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Wednesday 17 September 2014

David Cameron warns flood victims of 'long haul'

Alice Philipson

Published 12/02/2014 | 02:30

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Volunteers help residents brave the flood water in Purley on Thames in southern England
Volunteers help residents brave the flood water in Purley on Thames in southern England
Britain's Prime Minister David Cameron (C) speaks with resident Ray Connerlley (R) and Kwasi Kwarteng, the MP for Spelthorne, as they walk through flood water in Guildford Street in Staines-upon-Thames, southwest of London
Britain's Prime Minister David Cameron (C) speaks with resident Ray Connerlley (R) and Kwasi Kwarteng, the MP for Spelthorne, as they walk through flood water in Guildford Street in Staines-upon-Thames, southwest of London
David Cameron has warned it may be some time before normal conditions return
David Cameron has warned it may be some time before normal conditions return

Thousands of homeowners who have been hit by the flooding chaos in Britain are in for a "long haul", British Prime Minister David Cameron has warned as he said it will "take time before we get things back to normal".

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Mr Cameron insisted that he would "do everything" in his power to help residents amid growing criticism of the government's response to the crisis.

"We have to recognise it's going to take time before we get things back to normal," Mr Cameron said. "We're in for a long haul, but the government will do everything we can to coordinate the nation's resources.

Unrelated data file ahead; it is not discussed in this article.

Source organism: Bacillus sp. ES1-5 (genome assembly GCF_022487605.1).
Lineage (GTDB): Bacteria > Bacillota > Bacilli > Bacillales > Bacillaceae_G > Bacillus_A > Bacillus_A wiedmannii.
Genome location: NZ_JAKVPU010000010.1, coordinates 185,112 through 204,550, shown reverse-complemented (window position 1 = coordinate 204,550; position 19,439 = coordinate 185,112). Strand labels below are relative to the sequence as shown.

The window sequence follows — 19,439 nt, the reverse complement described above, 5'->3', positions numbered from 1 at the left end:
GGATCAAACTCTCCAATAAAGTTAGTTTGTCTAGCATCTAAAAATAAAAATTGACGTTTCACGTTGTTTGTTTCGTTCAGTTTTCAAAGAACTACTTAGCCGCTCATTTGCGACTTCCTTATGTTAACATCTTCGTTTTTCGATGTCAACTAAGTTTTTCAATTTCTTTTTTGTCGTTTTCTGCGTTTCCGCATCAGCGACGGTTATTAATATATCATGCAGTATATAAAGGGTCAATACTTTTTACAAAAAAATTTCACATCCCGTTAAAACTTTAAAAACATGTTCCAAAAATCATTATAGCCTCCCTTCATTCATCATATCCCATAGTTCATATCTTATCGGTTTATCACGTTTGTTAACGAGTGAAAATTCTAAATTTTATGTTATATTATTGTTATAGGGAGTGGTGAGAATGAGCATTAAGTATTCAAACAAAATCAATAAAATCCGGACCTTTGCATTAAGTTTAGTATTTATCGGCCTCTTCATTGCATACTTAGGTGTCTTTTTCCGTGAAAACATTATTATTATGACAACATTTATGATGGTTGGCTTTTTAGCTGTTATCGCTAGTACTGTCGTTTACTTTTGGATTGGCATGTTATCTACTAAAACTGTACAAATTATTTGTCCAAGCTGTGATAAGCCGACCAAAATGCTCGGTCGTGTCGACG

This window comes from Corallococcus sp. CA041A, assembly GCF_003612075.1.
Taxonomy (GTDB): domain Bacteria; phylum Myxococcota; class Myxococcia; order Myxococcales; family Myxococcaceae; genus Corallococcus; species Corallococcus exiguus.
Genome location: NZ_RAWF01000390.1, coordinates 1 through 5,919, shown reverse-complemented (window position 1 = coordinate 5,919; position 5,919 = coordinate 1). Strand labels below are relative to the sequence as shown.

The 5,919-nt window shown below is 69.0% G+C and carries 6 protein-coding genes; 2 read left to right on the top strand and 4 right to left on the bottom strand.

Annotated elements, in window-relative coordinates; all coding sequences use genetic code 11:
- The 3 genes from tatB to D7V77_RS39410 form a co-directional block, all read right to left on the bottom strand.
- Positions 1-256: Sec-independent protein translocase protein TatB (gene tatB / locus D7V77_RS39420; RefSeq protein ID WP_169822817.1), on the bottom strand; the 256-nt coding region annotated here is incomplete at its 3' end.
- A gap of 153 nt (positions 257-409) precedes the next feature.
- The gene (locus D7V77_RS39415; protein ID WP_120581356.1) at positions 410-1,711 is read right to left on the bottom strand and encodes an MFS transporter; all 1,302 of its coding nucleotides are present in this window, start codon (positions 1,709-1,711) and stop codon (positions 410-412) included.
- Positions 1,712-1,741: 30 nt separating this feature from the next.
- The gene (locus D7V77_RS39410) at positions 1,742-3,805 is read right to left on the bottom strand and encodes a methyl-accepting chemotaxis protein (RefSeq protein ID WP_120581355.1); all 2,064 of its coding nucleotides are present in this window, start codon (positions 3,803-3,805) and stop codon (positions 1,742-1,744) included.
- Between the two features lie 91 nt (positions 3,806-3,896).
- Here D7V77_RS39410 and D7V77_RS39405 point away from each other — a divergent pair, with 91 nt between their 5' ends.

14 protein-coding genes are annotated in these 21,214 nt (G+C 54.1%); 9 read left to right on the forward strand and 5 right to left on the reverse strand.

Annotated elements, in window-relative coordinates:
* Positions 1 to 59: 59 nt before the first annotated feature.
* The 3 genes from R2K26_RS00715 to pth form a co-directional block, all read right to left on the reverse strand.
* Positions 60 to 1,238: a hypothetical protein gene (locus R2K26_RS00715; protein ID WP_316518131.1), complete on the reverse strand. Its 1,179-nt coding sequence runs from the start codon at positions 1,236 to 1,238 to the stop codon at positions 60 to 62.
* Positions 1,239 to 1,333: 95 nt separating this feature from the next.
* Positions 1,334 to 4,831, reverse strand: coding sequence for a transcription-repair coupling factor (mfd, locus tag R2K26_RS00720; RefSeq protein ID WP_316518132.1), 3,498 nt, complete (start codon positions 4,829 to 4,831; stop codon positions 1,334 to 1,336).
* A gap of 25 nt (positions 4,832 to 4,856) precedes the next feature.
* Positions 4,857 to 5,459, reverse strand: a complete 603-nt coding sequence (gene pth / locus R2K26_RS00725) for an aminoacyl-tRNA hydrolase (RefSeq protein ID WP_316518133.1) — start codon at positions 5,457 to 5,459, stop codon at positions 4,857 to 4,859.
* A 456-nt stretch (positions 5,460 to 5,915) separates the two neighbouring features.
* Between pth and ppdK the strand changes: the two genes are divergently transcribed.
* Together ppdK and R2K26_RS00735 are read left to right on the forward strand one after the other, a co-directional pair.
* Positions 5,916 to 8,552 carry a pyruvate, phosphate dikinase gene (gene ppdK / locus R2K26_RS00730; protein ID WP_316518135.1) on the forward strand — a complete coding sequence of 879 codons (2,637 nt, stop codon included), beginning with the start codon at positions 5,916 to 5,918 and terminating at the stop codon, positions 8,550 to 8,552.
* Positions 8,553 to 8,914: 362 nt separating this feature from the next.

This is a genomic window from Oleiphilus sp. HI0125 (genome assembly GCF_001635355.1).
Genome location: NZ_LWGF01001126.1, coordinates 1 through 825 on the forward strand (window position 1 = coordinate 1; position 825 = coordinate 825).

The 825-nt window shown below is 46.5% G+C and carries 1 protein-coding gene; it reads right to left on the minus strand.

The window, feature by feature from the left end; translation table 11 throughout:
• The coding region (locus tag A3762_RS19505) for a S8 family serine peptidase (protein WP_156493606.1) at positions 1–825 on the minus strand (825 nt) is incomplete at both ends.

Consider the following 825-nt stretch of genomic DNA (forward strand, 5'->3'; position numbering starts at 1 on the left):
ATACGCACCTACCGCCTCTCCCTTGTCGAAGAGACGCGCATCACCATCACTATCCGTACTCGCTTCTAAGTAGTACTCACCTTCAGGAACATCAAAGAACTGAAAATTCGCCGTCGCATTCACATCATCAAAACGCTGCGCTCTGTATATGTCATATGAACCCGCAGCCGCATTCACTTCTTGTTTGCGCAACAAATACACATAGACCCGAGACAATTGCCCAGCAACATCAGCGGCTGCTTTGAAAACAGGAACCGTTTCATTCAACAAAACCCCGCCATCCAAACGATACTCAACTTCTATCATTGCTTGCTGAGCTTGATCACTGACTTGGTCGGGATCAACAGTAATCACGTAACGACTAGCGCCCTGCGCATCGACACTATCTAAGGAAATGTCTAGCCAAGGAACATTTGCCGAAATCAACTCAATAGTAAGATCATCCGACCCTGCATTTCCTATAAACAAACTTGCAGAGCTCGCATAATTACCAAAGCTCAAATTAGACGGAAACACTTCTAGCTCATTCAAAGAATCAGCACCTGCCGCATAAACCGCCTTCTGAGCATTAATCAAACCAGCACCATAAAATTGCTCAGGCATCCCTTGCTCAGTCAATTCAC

"If money needs to be spent, it will be spent; if resources are required, we will provide them; if the military can help, they will be there. We must do everything, but it's going to take time to put these things right."

Mr Cameron also hit out at members of his cabinet who have clashed over the Environment Agency's response to the emergency.

When asked what message he had for the members of his cabinet, Mr Cameron said: "A very simple message, which is everybody needs to get on with the vital work of bringing all of the nation's resources to get our road and rail moving, to help people who have been flooded, to plan for the future and to learn all the lessons of the very difficult situation we're in."

The flooding continued to wreak havoc yesterday, with renewed calls for compensation as houses were water-logged by over-flowing rivers, and there was also extensive travel chaos with long tailbacks. (© Daily Telegraph, London)

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